The best way to get an accurate price is to talk to an expert to get a custom quote for your needs.

Related: How Much Does a Call Center Cost?

What Is the Difference Between Omnichannel and Multichannel?

There are subtle differences between a multichannel and omnichannel contact center. But, collectively, they leave call centers in the past.

The table below highlights the features and functionality of a call center, multichannel, and omnichannel contact center.

FunctionalityCall CenterMultichannelOmnichannel
Inbound calls
Outbound calls
Call queuing
Automatic callbacks
Customer engagement reporting
APIs for custom integration
Customer satisfaction tools
CRM integration
Self-service menus
Real-time analytics
Healthcare-ready (HIPAA Compliant)Varies
Web chat
Seamlessly switch communication channels
One team can handle requests on all channels

The main difference comes down to the automation between channels. This capability makes channel support autonomous and easy for both the customer and your agents.

When evaluating omnichannel vs. multichannel, focusing on how your customers operate is essential. If there are multiple touchpoints in the customer’s journey, you should think about omnichannel.

Multichannel contact center example

Let’s say a new customer called in and asked basic support questions. Rather than fielding a line of questions like an interrogation, agents can go above and beyond.

The contact center platform indicates that the customer hasn’t attended a customer success webinar. The agent noticed the email didn’t match the company’s name. They updated it and added it to the new customer sequence.

This is an excellent opportunity to point out that customer care can be proactive. People change email addresses and jobs. Consider reaching out via the phone to active customers with non-functional email statuses.

Agents likely need to update an email address to keep the customer engaged with the business. Multichannel contact centers strengthen the relationship across contact methods.

How Nextiva Approaches Multichannel Contact Centers

Contact Center as a Service - Dashboard

When managing your contact center solution, cover all the channels a customer uses to reach you (or might use). Phone, email, social media, text, and even video — you can replace over a dozen apps with one enterprise-grade customer communication platform.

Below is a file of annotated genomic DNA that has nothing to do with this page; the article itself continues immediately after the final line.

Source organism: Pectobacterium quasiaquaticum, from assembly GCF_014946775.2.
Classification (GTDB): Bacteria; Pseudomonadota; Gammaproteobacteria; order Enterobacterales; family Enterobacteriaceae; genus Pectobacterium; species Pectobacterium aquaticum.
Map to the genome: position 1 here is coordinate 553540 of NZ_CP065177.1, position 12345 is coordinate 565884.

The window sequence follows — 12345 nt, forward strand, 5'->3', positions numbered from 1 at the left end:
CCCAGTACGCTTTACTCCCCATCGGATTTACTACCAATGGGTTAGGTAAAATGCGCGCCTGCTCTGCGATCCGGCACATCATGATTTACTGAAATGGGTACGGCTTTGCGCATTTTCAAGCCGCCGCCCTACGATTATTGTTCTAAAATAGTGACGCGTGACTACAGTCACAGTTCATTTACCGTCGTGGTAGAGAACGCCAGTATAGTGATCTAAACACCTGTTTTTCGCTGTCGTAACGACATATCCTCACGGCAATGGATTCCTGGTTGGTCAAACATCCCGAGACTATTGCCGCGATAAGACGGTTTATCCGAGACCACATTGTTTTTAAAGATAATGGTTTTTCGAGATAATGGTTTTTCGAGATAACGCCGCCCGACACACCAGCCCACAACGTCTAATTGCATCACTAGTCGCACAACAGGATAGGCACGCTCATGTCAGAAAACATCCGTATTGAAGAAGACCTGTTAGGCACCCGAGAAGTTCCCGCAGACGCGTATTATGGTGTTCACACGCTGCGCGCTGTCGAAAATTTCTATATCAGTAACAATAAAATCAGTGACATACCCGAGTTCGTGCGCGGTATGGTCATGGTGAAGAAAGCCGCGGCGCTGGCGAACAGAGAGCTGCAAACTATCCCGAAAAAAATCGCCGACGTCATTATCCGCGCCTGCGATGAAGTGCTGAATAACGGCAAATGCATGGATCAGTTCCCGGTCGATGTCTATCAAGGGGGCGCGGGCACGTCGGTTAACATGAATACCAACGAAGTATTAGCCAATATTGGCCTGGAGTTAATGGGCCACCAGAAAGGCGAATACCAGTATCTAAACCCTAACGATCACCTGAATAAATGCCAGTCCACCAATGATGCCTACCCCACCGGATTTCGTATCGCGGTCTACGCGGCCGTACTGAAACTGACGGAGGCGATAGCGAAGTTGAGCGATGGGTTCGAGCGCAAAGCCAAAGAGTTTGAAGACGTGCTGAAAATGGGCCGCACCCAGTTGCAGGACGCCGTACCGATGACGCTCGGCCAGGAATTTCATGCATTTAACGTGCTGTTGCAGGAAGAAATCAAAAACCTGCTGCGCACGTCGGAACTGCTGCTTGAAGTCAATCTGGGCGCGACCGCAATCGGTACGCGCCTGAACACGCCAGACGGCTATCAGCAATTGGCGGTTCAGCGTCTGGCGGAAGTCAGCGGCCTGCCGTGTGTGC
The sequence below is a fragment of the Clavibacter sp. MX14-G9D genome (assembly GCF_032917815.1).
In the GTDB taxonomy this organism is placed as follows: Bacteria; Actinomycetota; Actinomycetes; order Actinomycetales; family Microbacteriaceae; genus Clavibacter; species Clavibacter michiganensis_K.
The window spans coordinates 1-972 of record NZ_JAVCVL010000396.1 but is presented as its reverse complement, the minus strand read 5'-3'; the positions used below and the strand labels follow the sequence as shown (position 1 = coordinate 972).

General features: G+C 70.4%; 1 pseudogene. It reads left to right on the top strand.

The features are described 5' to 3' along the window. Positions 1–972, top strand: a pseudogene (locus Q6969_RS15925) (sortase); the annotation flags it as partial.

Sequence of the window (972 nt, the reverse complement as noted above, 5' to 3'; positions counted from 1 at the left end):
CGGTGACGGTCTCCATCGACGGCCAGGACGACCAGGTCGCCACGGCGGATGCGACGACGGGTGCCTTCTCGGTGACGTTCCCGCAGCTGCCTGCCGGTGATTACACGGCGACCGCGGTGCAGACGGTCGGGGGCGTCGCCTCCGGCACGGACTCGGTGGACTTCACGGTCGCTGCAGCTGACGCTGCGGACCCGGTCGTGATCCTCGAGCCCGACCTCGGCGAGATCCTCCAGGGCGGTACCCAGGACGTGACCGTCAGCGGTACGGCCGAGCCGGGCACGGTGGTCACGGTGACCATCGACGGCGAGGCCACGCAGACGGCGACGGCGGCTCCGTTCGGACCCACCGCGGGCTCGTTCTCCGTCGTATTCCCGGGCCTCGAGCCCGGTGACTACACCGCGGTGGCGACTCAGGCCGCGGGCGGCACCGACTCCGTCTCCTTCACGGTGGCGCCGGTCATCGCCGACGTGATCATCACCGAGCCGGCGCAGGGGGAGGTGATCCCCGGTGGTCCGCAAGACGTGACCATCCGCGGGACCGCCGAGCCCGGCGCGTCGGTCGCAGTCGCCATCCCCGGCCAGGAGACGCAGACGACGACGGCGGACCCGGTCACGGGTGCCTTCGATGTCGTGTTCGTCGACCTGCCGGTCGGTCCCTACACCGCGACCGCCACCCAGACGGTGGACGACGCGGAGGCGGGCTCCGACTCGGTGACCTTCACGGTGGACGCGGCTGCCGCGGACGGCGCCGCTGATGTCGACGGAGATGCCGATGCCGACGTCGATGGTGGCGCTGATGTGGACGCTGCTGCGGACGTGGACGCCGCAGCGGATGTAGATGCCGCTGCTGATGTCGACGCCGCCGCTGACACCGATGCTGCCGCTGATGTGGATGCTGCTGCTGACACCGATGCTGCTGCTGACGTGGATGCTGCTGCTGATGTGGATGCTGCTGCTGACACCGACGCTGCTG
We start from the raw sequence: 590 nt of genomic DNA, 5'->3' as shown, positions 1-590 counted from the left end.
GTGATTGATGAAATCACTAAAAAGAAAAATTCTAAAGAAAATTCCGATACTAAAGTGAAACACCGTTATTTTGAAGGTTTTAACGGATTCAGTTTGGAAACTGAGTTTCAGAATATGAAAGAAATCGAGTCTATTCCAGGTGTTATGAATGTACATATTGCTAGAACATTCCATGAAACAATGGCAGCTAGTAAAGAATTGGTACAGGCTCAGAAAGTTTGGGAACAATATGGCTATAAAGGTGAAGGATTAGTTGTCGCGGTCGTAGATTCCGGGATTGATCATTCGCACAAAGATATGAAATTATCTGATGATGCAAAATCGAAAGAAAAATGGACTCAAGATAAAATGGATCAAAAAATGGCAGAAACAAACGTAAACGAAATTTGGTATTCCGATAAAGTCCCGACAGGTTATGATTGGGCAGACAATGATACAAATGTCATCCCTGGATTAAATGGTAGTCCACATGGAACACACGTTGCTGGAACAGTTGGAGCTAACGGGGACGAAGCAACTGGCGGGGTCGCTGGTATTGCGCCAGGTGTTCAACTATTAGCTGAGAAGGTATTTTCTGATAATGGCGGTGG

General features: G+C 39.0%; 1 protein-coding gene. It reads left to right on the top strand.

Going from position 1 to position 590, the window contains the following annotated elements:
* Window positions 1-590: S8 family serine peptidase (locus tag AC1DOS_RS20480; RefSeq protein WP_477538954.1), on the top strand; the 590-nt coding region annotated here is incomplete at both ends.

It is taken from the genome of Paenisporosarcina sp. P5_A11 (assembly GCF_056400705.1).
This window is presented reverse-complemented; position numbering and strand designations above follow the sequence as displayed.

It’s best to keep it simple when you explore a new multichannel or omnichannel solution. Then, when the team is ready, it’ll be easy to connect channels to your customer service team.

Exceed customer needs with a feature-rich cloud contact center. And track your progress with unified reporting across every channel.

Plus, when agents and supervisors are happy and confident in their tools, customers on the other end see, hear, and feel their upbeat attitude.

Related: 10 Steps for Setting Up Your Business Phone System

With Nextiva Contact Center, you can:

  • Manage all the inbound and outbound channels easily
  • Integrate your phone system and contact center
  • Leverage workforce automation to scale
  • Roll out 24/7 customer support options
  • Access the latest features without any interruptions

Help your agents reach their full potential with the Nextiva Contact Center.

#1 rated customer service starts here.

Simply the best platform for inbound support and sales.


What is an example of multichannel customer service?

An example of multichannel customer service is a company that offers customer support across multiple channels like phone, email, live online chat, social media messaging, and self-service knowledge bases. This gives customers a choice in how they contact the company.

For example, an ecommerce company could offer shoppers help through a 1-800 number, a chatbot on the website, X feed for public questions, and a community forum for customers to help each other.

These contact methods allow customers to select their preferred contact method and provide flexibility to meet diverse preferences. However, the company must have proper cross-channel integration on the back end to provide a seamless experience.

What are the disadvantages of a multichannel contact center?

The two main disadvantages of a multichannel contact center are increased operation complexity and costs.

First, managing multiple channels requires additional staff, complex data and systems, and strong coordination across teams. Without all three working in harmony, the customer experience suffers.

Second, establishing processes and standards across channels requires longer-term planning. Companies must align their customer service strategy with their business goals.

How do you set up a multichannel contact center?

The first step in setting up a multichannel contact center is selecting communication channels that align with customer demand and suit business capabilities.

The software and staffing needs are then determined for each channel. For example, phone and chat need personnel and call routing programs, while self-service requires an online helpdesk.
Next, workflows and customer data integrated across all channels must be established to enable consistent experiences.

Finally, contact center metrics for service quality, channel usage, queue times, and resolution rates guide optimization. Training programs also ensure agents can seamlessly handle multiple channels.

Dominic Kent


Dominic Kent

Dominic Kent is a content marketer specializing in unified communications and contact centers. After 10 years of managing installations, he founded UC Marketing to bridge the gap between service providers and customers. He spends half of his time building content marketing programs and the rest writing on the beach with his dogs.